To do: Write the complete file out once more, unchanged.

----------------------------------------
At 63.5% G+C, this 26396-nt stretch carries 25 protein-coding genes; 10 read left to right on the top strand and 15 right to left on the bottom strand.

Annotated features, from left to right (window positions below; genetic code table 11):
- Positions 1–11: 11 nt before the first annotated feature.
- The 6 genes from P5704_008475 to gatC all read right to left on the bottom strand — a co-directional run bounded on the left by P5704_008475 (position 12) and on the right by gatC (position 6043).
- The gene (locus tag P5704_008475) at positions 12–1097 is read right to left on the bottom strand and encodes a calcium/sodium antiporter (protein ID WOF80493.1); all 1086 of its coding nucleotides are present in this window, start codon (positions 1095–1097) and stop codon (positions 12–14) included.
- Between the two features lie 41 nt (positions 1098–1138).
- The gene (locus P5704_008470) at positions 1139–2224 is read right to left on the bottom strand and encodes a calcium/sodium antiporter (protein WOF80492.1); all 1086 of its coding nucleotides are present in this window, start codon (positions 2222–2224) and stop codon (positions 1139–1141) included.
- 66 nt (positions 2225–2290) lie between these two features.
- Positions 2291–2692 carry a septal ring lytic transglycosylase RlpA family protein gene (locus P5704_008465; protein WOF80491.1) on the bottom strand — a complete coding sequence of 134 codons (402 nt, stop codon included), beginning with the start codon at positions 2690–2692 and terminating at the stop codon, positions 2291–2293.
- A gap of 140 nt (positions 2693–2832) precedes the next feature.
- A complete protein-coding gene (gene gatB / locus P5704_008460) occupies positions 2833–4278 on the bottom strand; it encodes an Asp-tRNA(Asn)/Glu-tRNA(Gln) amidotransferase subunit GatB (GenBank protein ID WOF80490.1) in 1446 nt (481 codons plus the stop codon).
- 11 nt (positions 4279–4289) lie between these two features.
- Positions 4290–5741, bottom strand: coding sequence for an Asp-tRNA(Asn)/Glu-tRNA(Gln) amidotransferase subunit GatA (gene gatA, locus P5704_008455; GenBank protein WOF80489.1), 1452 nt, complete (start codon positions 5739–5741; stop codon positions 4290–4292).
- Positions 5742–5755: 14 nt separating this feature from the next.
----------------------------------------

At 63.5% G+C, this 26396-nt stretch carries 25 protein-coding genes; 10 read left to right on the top strand and 15 right to left on the bottom strand.

Annotated features, from left to right (window positions below; genetic code table 11):
- Positions 1–11: 11 nt before the first annotated feature.
- The 6 genes from P5704_008475 to gatC all read right to left on the bottom strand — a co-directional run bounded on the left by P5704_008475 (position 12) and on the right by gatC (position 6043).
- The gene (locus tag P5704_008475) at positions 12–1097 is read right to left on the bottom strand and encodes a calcium/sodium antiporter (protein ID WOF80493.1); all 1086 of its coding nucleotides are present in this window, start codon (positions 1095–1097) and stop codon (positions 12–14) included.
- Between the two features lie 41 nt (positions 1098–1138).
- The gene (locus P5704_008470) at positions 1139–2224 is read right to left on the bottom strand and encodes a calcium/sodium antiporter (protein WOF80492.1); all 1086 of its coding nucleotides are present in this window, start codon (positions 2222–2224) and stop codon (positions 1139–1141) included.
- 66 nt (positions 2225–2290) lie between these two features.
- Positions 2291–2692 carry a septal ring lytic transglycosylase RlpA family protein gene (locus P5704_008465; protein WOF80491.1) on the bottom strand — a complete coding sequence of 134 codons (402 nt, stop codon included), beginning with the start codon at positions 2690–2692 and terminating at the stop codon, positions 2291–2293.
- A gap of 140 nt (positions 2693–2832) precedes the next feature.
- A complete protein-coding gene (gene gatB / locus P5704_008460) occupies positions 2833–4278 on the bottom strand; it encodes an Asp-tRNA(Asn)/Glu-tRNA(Gln) amidotransferase subunit GatB (GenBank protein ID WOF80490.1) in 1446 nt (481 codons plus the stop codon).
- 11 nt (positions 4279–4289) lie between these two features.
- Positions 4290–5741, bottom strand: coding sequence for an Asp-tRNA(Asn)/Glu-tRNA(Gln) amidotransferase subunit GatA (gene gatA, locus P5704_008455; GenBank protein WOF80489.1), 1452 nt, complete (start codon positions 5739–5741; stop codon positions 4290–4292).
- Positions 5742–5755: 14 nt separating this feature from the next.